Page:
The survey below is live, so check out how it works!


Why Nonprofits Should Use a Visual Survey + Great Nonprofit Survey Resources

One thing you may have noticed in each of our examples is that these nonprofit surveys are very visual, using background images and branding. Surveys with photos are simply more engaging, leading to higher response rates and more accurate data. Check out our blog on the 7 Benefits of Using a Picture Survey to learn more. Some other blogs related to nonprofit and not-for-profit organizations you may want to read:

Finding a Free Survey Maker for Nonprofits

Ready to create your free nonprofit survey? SurveyLegend’s surveys with pictures are perfect for any nonprofit organization. With SurveyLegend, images can be resized at your discretion, complementing questions or answers, or creating beautiful backgrounds. Of course, you’re also not limited in the types of image polls and image-based surveys you can create! You can use imagery to create clickable image polls, multiple-choice selections, ranking surveys with emojis, and more. So, begin reeling in respondents and more accurate data with our free survey maker.

Does your nonprofit regularly survey the community, volunteers, donors, beneficiaries, and others? Do you receive good response rates? Would a visual survey help improve your response rates? Let us know what you think in the comments!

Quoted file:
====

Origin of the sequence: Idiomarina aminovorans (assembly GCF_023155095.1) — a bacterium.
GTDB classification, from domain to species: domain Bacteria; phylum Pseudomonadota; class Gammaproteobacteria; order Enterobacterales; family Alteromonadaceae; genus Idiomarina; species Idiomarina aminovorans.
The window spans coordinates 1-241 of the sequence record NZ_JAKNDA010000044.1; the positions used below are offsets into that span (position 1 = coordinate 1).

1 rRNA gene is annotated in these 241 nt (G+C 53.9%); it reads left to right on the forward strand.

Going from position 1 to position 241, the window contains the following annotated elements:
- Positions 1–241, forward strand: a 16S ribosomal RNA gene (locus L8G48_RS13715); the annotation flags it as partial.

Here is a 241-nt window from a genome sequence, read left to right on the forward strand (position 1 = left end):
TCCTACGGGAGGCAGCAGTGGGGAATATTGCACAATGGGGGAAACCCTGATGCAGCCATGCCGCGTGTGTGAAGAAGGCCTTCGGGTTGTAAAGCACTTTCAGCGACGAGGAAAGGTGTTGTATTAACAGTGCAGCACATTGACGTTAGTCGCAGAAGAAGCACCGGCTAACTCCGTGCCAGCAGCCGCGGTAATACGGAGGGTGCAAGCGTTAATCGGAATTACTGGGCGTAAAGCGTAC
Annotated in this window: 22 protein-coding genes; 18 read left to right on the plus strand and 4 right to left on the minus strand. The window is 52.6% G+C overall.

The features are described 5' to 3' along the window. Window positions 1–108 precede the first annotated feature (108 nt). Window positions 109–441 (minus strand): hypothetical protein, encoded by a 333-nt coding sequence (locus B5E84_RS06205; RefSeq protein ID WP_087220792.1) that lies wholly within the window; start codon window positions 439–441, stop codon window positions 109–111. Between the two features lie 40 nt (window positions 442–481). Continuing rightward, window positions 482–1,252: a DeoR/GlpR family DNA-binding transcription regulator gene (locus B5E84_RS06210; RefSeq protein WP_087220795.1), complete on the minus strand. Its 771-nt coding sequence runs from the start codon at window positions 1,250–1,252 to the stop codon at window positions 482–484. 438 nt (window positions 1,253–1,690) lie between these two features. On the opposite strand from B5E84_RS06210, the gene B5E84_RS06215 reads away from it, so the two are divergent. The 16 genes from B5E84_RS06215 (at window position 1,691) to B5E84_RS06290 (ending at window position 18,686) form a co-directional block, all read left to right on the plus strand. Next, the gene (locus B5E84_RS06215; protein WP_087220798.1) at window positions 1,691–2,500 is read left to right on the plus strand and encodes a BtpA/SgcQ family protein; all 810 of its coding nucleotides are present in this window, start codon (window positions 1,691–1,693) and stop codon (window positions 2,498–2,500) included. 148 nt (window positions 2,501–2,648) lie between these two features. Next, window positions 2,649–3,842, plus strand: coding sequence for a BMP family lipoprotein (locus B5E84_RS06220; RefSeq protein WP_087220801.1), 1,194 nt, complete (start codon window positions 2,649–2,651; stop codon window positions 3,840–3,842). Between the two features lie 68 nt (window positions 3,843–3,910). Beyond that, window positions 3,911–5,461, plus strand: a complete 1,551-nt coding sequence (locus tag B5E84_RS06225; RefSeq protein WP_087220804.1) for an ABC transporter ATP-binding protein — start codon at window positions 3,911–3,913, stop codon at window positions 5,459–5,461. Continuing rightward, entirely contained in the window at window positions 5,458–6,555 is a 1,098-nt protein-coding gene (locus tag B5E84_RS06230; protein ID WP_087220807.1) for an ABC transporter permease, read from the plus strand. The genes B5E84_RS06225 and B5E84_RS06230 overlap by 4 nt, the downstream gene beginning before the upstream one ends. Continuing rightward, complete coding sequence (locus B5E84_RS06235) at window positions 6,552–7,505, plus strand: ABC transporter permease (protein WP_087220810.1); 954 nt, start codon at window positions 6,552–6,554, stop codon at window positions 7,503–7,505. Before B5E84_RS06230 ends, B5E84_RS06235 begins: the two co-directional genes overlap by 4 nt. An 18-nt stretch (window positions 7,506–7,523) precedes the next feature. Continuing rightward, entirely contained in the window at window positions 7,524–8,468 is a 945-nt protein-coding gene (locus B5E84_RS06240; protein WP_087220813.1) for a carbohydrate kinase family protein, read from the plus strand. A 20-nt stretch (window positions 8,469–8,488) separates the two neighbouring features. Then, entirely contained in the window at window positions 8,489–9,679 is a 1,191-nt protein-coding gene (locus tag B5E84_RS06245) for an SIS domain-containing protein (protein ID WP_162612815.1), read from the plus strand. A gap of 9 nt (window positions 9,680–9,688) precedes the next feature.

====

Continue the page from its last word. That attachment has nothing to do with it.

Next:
Frequently Asked Questions (FAQs)

What is a nonprofit organization?

A nonprofit organization (NPO) is an entity that’s mission is to further a social cause. To qualify as a nonprofit (and obtain a tax-exempt status by the IRS) the organization must serve the public good in some way. Nonprofits may have employees who are paid, but their pay does not come through fundraising. Instead, all profits must be used for furthering the advancement of the organization.

What is a not-for-profit organization?

A not-for-profit organization (NFPO) is generally a “recreational organization” and operates without the goal of earning revenue. Rather than pay employees, not-for-profits have volunteers. Not-for-profits must also operate for the benefit of the public good; they can exist simply to serve the goals of their members, e.g. a sports club.

What is a for-profit organization?

A for-profit organization operates with the goal of making money and is therefore subject to taxes by the IRS. Most businesses are for-profits. They serve customers by selling a product or service. The business owner earns an income from the for-profit and may also pay shareholders and investors from the profits.

About the Author
Born entrepreneur, passionate leader, motivator, great love for UI & UX design, strong believer in "less is more”. Big advocate of bootstrapping. BS in Logistics Service Management. I don't create company environments, I create family and team environments.